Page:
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A baffle is a vertical section or wall within the tank that reduces the velocity of, and directs the waste through, the tank and prevents solids from flowing into the outlet pipe and leaving the tank. Baffles are also installed to assist in the further breakdown of the waste by creating multiple compartments that allow the effluent to sit and separate longer, providing the bacteriological farm more time to operate at greater efficiency. The sizing of the baffles is important. If the baffle or tee is not deep enough, the floating buoyant waste may enter and plug it. If the baffle or tee extends too deep, the downward flow of incoming waste may cause excessive agitation within the tank and result in solids being carried out with the effluent. If sludge or buoyant waste is forced into the distribution box and into the leaching field, the soil will quickly become clogged or saturated. If this happens, the liquid will no longer percolate (absorb) into the soil. Broken baffles in the septic tank that allow sludge or scum to escape can cause this condition. Failure to perform periodic maintenance by having the tank pumped can also lead to a situation where the sludge and buoyant waste overwhelm the baffles.
When septic tanks have to be buried more than 18 inches below finished grade, a riser or access tube/tunnel is installed on top of the tank body above the access cover, and is extended up to a point that is less than 18 inches from the ground surface. The riser(s) needs to be completely sealed to the tank to prevent ground water from entering the riser cavity, which may cause a flooding of the tank and the whole system.
The sludge layer consists of the heavier waste solids that separate and settle to the bottom. The sludge layer is where the decomposition process continues by means of bacteriological interaction. These bacteria live and grow without the presence of air in what is called an anaerobic bacteriological farm. (When oxygen is introduced, this is called an aerobic bacteriological farm.) The average efficiency of an anaerobic bacteriological farm is approximately 60 to 70 percent. If a second tank is installed, as is becoming more commonplace in several parts of the country, then the efficiency will be increased. Although decomposition is a continual process, the breakdown is not complete, which can eventually result in waste residue build-up if not pumped out on a regular basis (every 2-4 years). This residue can build up to the bottom of the inlet or outlet tee and block flow into and/or out of the tank.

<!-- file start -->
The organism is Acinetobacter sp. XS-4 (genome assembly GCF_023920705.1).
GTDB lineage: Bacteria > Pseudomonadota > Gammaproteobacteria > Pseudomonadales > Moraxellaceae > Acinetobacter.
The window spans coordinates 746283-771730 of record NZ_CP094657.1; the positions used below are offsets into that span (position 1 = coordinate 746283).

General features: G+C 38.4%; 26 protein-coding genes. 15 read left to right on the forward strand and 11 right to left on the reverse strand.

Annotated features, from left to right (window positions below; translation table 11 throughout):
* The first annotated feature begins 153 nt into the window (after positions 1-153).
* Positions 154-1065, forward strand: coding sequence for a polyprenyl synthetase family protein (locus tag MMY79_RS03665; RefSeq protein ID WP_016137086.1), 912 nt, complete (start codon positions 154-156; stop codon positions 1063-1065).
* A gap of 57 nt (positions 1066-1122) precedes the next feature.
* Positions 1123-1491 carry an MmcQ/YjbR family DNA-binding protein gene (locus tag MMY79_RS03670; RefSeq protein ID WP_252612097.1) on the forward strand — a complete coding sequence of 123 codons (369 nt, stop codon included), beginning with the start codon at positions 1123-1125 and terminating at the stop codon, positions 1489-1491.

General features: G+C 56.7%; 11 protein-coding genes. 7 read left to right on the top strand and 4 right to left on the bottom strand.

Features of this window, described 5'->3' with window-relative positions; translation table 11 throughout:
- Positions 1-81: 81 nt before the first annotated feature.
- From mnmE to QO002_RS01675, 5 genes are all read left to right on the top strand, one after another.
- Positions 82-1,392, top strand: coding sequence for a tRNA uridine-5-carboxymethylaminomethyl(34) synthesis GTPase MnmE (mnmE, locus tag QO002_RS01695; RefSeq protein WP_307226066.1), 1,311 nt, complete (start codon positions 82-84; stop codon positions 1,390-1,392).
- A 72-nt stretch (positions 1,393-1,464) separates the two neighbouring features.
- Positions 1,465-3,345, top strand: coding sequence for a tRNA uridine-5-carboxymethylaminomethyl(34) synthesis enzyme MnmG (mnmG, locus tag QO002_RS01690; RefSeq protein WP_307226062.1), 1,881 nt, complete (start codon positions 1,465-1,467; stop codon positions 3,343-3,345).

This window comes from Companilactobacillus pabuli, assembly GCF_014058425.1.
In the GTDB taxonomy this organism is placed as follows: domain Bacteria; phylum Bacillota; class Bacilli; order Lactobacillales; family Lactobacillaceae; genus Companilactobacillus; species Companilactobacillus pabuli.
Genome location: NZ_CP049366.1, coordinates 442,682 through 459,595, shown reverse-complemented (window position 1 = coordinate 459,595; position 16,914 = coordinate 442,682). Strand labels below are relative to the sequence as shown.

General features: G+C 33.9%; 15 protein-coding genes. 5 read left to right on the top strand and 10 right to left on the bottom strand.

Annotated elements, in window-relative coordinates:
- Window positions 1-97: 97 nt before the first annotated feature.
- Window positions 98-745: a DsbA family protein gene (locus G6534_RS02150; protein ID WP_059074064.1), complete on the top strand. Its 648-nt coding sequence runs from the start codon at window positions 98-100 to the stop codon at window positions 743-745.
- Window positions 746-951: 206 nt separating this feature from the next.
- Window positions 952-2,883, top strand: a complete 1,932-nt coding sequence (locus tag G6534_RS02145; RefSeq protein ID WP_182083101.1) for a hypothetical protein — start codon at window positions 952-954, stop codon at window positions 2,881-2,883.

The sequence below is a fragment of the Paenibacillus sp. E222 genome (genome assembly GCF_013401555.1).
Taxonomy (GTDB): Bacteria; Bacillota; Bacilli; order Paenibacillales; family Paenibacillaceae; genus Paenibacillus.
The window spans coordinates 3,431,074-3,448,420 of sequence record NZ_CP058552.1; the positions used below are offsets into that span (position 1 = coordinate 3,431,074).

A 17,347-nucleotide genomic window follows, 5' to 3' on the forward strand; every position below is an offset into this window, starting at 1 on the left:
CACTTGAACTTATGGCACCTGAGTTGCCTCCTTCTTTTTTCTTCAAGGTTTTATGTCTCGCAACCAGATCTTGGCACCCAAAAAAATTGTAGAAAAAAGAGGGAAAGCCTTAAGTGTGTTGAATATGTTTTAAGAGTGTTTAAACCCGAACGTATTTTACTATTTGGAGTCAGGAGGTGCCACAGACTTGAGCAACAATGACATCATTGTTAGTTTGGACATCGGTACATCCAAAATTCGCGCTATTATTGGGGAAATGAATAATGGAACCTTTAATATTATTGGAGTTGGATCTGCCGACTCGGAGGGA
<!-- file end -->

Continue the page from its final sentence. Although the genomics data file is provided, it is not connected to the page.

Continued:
In order to make repairs or perform regular maintenance or cleaning/pumping of the tank, access must be provided. There are usually two or three access hatches located at the top of the septic tank-one located over the inlet and outlet tees, and sometimes one larger one located at the center of the tank.
The septic tank is a watertight structure that is the main collection point for human waste by-products. It is at this tank that the solid waste is separated from the liquid waste and the biological digestion of the waste matter takes place, referred to as part of the closed portion of the treatment system. Until about 1965, most septic tanks were constructed of steel plates, which were welded together. After 1965, the primary construction materials were fiberglass or cast concrete. Septic tanks are sized according to the amount of liquid waste they must process. A typical sized tank is 1000 gallons for a one, two, or three-bedroom house. For each bedroom after three, add 250 gallons to the size of the tank. If a garbage grinder/disposal is present at the kitchen sink, it counts as an additional bedroom.
All septic tanks have an opening for the waste to enter the tank and another one for the waste to exit the tank. The exit is called the outlet. Inside the tank, there will be either a PVC or metal tee fitting, consisting of a short section of horizontal piping leading into a slightly longer vertical section of piping that is open on both the top and the bottom. The top of the vertical section must extend above the level of the scum mat, and the bottom of the vertical section must extend below the bottom level of the scum mat. The outlet tee is usually several inches below the level of the inlet tee.
The liquid effluent is made up of the remaining liquids and semi-buoyant waste particles after the sludge and buoyant waste have separated. A normally operating septic tank maintains a constant effluent level at the height of the bottom of the outlet tee opening. Consequently, when new waste enters the tank, the liquid effluent level rises and the effluent is forced out of the tank through the outlet into the distribution box and into the absorption area for dispersment and continued treatment. Septic tank effluent is usually cloudy and contains suspended solids and pathogens, including disease-causing bacteria and viruses. This condition requires more bacterial action for treatment than can occur in the tank alone.
Any single trench in an absorption area is called a lateral line. Where property conditions permit, it is best to keep the laterals the same length, with the number of laterals being determined by the needs of the house. The trenches are approximately 2 to 3 feet wide, 3 to 4 feet deep, and about 9 feet apart. Some modern systems may have shallower trenches. The trench should be sloped enough so that the liquid effluent flows fast enough to allow for even dispersal. A grade of one to two inches within eight feet is what is commonly used. If the slope is too flat, the effluent may stall close to the distribution box and cause premature saturation. If the slope is too steep, the effluent may run to the end of the lateral line and, again, cause premature saturation.
Leach line piping is usually made of perforated piping, approximately four inches in diameter. The piping is laid in a bed of gravel at the bottom of a series of interconnected trenches. The gravel is then covered by a layer of backfilled soil that covers the trench system. Some older septic systems actually used a series of segmented, non-perforated tubes set in a bed of gravel, with the tubes set between ½ inch and 1 inch apart. These tubes were sometimes constructed of a thickened roll of asphalt-saturated fibrous material (similar to building felt paper), or they were made of an orange ceramic tile material, similar to clay flue tiles. Both of these materials have been found to deteriorate and collapse.